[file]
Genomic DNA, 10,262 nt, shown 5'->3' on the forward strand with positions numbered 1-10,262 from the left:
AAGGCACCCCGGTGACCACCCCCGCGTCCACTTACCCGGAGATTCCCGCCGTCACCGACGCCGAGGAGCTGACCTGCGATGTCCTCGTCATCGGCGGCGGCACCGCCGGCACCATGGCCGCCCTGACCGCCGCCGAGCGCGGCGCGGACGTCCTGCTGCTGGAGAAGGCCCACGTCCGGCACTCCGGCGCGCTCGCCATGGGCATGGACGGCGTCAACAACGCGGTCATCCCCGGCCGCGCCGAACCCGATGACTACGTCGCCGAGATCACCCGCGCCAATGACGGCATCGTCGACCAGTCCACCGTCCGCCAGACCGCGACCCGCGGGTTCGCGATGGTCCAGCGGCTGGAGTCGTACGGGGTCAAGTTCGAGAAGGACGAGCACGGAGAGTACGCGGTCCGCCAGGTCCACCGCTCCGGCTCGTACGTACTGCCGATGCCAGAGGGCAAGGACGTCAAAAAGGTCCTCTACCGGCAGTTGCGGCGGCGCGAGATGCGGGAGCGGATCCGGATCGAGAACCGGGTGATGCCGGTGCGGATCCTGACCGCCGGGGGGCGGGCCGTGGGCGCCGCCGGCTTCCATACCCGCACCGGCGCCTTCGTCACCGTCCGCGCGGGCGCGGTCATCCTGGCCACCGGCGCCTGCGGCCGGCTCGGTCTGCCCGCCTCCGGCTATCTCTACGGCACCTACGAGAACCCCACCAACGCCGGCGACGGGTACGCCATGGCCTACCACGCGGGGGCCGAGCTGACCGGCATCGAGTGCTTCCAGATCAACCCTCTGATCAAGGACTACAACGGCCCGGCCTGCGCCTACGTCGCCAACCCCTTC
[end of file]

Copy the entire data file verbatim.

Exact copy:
Genomic DNA, 10,262 nt, shown 5'->3' on the forward strand with positions numbered 1-10,262 from the left:
AAGGCACCCCGGTGACCACCCCCGCGTCCACTTACCCGGAGATTCCCGCCGTCACCGACGCCGAGGAGCTGACCTGCGATGTCCTCGTCATCGGCGGCGGCACCGCCGGCACCATGGCCGCCCTGACCGCCGCCGAGCGCGGCGCGGACGTCCTGCTGCTGGAGAAGGCCCACGTCCGGCACTCCGGCGCGCTCGCCATGGGCATGGACGGCGTCAACAACGCGGTCATCCCCGGCCGCGCCGAACCCGATGACTACGTCGCCGAGATCACCCGCGCCAATGACGGCATCGTCGACCAGTCCACCGTCCGCCAGACCGCGACCCGCGGGTTCGCGATGGTCCAGCGGCTGGAGTCGTACGGGGTCAAGTTCGAGAAGGACGAGCACGGAGAGTACGCGGTCCGCCAGGTCCACCGCTCCGGCTCGTACGTACTGCCGATGCCAGAGGGCAAGGACGTCAAAAAGGTCCTCTACCGGCAGTTGCGGCGGCGCGAGATGCGGGAGCGGATCCGGATCGAGAACCGGGTGATGCCGGTGCGGATCCTGACCGCCGGGGGGCGGGCCGTGGGCGCCGCCGGCTTCCATACCCGCACCGGCGCCTTCGTCACCGTCCGCGCGGGCGCGGTCATCCTGGCCACCGGCGCCTGCGGCCGGCTCGGTCTGCCCGCCTCCGGCTATCTCTACGGCACCTACGAGAACCCCACCAACGCCGGCGACGGGTACGCCATGGCCTACCACGCGGGGGCCGAGCTGACCGGCATCGAGTGCTTCCAGATCAACCCTCTGATCAAGGACTACAACGGCCCGGCCTGCGCCTACGTCGCCAACCCCTTC